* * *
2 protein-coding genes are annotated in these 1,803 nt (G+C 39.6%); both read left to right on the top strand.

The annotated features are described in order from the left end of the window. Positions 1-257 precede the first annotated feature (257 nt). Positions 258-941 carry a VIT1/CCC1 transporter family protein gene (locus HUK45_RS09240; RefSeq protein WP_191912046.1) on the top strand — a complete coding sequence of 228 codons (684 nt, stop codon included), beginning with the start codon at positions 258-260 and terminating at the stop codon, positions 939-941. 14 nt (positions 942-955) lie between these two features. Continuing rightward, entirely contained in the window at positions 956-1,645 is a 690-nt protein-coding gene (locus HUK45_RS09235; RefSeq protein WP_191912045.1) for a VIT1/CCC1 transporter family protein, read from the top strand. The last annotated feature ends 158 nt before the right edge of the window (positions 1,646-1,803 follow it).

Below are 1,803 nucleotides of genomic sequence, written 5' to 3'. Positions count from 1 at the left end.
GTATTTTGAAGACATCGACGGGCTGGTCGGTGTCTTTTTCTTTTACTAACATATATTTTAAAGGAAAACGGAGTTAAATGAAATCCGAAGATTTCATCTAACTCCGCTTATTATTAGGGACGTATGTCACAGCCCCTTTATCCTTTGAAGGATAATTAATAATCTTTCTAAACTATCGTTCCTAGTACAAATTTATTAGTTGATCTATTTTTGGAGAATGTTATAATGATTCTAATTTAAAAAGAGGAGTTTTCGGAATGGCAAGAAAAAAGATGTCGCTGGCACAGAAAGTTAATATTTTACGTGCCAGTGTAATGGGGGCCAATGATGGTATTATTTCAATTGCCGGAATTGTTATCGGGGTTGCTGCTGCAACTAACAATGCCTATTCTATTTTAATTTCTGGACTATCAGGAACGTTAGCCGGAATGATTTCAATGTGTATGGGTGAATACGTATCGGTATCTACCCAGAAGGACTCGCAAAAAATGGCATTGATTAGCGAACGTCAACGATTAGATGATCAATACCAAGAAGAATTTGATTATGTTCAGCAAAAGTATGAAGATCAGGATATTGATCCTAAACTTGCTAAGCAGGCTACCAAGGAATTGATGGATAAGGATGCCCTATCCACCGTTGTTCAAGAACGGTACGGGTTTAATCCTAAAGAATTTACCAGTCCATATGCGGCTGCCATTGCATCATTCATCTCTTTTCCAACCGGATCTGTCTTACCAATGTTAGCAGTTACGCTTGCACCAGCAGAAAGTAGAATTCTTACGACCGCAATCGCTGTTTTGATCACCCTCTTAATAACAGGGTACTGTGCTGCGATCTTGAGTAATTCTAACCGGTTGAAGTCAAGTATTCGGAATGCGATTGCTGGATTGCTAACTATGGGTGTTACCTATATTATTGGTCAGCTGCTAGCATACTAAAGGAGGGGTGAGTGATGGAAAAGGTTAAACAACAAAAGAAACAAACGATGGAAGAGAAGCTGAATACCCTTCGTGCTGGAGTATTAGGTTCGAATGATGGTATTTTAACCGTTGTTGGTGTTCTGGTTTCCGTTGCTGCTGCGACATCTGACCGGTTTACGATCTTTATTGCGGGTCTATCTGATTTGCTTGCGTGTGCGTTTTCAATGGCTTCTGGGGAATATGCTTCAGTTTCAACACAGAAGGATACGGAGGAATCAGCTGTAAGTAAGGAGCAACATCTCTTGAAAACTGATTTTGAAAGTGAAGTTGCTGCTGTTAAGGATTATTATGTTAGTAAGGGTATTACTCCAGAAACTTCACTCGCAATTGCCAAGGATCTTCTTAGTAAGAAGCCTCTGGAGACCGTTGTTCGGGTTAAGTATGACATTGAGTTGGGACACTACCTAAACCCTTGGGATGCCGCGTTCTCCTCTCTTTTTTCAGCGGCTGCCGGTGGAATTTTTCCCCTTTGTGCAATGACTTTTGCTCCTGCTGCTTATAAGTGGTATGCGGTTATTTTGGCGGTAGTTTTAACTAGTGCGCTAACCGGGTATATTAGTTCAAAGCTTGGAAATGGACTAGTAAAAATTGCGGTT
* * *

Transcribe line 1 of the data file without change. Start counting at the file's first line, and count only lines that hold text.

2 protein-coding genes are annotated in these 1,803 nt (G+C 39.6%); both read left to right on the top strand.